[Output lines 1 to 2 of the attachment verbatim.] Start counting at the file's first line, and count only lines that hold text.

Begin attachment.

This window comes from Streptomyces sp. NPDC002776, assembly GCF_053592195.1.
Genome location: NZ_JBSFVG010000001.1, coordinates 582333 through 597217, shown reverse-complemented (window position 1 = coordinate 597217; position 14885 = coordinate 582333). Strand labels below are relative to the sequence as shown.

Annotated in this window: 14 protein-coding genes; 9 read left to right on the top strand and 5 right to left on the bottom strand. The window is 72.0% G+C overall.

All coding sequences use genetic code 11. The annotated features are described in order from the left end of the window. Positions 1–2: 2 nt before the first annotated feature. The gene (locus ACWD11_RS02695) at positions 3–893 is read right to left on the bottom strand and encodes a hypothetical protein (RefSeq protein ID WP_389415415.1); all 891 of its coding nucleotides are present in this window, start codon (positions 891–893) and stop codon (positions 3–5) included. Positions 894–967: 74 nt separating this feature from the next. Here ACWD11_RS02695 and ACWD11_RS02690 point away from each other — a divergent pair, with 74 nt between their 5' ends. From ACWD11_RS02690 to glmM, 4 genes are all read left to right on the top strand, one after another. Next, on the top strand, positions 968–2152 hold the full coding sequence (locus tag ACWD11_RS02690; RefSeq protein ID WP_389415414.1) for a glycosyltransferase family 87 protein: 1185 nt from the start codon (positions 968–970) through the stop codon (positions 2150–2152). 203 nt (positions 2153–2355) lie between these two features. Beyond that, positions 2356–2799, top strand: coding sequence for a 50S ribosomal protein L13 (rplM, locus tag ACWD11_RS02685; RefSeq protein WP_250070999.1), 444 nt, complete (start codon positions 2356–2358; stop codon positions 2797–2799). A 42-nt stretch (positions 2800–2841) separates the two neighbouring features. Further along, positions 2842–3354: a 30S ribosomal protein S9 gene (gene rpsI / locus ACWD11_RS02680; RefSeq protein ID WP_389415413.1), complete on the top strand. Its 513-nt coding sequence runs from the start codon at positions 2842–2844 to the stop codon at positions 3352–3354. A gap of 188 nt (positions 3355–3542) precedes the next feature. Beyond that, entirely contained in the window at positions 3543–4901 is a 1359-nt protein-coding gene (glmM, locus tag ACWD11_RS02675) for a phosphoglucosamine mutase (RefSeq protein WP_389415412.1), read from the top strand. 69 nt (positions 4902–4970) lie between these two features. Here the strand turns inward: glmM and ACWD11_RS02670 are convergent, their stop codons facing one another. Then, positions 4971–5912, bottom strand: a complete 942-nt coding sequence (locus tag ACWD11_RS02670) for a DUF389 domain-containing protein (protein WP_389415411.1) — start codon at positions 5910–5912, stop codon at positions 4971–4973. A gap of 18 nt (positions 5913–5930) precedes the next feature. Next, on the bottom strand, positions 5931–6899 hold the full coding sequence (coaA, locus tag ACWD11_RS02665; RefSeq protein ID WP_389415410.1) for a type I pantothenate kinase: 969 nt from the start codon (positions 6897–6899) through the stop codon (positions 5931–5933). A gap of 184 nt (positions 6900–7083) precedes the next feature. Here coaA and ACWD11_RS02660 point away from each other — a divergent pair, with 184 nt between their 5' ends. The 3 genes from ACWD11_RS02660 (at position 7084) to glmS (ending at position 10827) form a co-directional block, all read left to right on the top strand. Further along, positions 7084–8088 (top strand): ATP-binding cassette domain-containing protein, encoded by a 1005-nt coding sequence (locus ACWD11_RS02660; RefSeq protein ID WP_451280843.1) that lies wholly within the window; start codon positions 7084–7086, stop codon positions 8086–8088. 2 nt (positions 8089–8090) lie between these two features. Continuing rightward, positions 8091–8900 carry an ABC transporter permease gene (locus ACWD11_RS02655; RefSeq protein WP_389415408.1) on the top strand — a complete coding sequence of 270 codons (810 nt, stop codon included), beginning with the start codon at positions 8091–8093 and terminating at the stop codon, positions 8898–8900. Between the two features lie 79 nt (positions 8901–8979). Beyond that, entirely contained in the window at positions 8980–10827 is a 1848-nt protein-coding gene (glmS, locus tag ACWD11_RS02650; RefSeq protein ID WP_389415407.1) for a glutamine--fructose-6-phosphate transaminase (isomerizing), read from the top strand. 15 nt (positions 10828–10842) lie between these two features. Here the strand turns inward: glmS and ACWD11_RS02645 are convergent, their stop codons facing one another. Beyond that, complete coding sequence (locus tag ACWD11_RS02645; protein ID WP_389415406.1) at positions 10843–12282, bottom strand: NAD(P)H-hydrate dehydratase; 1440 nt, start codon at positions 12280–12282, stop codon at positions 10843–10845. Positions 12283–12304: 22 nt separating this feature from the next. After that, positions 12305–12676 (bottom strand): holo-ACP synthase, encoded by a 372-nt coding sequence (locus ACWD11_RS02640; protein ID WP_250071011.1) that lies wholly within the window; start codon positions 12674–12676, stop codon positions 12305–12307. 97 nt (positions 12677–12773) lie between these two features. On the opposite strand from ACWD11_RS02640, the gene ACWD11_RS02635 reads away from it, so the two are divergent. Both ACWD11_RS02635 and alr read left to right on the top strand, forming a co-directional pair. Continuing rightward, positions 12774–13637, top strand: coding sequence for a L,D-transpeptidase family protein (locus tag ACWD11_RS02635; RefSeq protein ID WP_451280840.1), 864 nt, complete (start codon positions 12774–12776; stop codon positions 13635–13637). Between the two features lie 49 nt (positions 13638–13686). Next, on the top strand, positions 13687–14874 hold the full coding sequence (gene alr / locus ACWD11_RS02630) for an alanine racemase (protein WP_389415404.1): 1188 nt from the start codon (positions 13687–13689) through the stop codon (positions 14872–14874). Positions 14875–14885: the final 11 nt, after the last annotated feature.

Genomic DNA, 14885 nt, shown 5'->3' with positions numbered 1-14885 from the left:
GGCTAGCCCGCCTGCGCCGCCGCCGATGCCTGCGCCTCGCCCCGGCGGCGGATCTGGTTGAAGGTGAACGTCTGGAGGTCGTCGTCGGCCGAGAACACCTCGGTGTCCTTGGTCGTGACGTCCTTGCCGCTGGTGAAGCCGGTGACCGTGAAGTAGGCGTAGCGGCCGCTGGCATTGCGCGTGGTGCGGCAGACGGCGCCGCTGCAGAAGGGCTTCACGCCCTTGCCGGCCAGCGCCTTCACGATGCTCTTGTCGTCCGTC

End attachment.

This window comes from Streptomyces sp. NPDC002776, assembly GCF_053592195.1.
Genome location: NZ_JBSFVG010000001.1, coordinates 582333 through 597217, shown reverse-complemented (window position 1 = coordinate 597217; position 14885 = coordinate 582333). Strand labels below are relative to the sequence as shown.